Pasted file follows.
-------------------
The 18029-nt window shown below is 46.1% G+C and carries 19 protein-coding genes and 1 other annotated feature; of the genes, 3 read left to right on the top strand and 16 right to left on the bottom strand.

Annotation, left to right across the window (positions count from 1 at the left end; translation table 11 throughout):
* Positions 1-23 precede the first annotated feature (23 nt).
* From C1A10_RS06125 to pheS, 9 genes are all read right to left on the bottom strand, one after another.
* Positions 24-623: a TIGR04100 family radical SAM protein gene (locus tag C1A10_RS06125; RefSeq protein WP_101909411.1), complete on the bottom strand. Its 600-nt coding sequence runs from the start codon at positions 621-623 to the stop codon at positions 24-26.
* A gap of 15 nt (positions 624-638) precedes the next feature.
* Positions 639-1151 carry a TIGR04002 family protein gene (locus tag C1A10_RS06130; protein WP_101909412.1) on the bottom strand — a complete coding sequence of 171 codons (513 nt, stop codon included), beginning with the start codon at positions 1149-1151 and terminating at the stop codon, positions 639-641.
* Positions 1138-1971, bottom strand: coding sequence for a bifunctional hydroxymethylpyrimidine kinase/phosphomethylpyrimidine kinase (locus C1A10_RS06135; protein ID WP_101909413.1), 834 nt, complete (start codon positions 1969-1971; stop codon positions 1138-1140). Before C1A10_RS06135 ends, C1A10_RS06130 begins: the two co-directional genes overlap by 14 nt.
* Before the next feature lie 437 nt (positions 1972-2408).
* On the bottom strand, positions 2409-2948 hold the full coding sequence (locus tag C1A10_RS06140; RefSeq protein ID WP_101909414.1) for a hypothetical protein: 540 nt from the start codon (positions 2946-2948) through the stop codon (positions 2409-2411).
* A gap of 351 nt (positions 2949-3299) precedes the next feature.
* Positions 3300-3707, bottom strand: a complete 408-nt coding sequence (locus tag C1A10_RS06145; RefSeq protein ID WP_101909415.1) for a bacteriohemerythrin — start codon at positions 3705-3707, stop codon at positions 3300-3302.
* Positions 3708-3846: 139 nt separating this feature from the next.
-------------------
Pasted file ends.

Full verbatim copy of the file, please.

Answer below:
The 18029-nt window shown below is 46.1% G+C and carries 19 protein-coding genes and 1 other annotated feature; of the genes, 3 read left to right on the top strand and 16 right to left on the bottom strand.

Annotation, left to right across the window (positions count from 1 at the left end; translation table 11 throughout):
* Positions 1-23 precede the first annotated feature (23 nt).
* From C1A10_RS06125 to pheS, 9 genes are all read right to left on the bottom strand, one after another.
* Positions 24-623: a TIGR04100 family radical SAM protein gene (locus tag C1A10_RS06125; RefSeq protein WP_101909411.1), complete on the bottom strand. Its 600-nt coding sequence runs from the start codon at positions 621-623 to the stop codon at positions 24-26.
* A gap of 15 nt (positions 624-638) precedes the next feature.
* Positions 639-1151 carry a TIGR04002 family protein gene (locus tag C1A10_RS06130; protein WP_101909412.1) on the bottom strand — a complete coding sequence of 171 codons (513 nt, stop codon included), beginning with the start codon at positions 1149-1151 and terminating at the stop codon, positions 639-641.
* Positions 1138-1971, bottom strand: coding sequence for a bifunctional hydroxymethylpyrimidine kinase/phosphomethylpyrimidine kinase (locus C1A10_RS06135; protein ID WP_101909413.1), 834 nt, complete (start codon positions 1969-1971; stop codon positions 1138-1140). Before C1A10_RS06135 ends, C1A10_RS06130 begins: the two co-directional genes overlap by 14 nt.
* Before the next feature lie 437 nt (positions 1972-2408).
* On the bottom strand, positions 2409-2948 hold the full coding sequence (locus tag C1A10_RS06140; RefSeq protein ID WP_101909414.1) for a hypothetical protein: 540 nt from the start codon (positions 2946-2948) through the stop codon (positions 2409-2411).
* A gap of 351 nt (positions 2949-3299) precedes the next feature.
* Positions 3300-3707, bottom strand: a complete 408-nt coding sequence (locus tag C1A10_RS06145; RefSeq protein ID WP_101909415.1) for a bacteriohemerythrin — start codon at positions 3705-3707, stop codon at positions 3300-3302.
* Positions 3708-3846: 139 nt separating this feature from the next.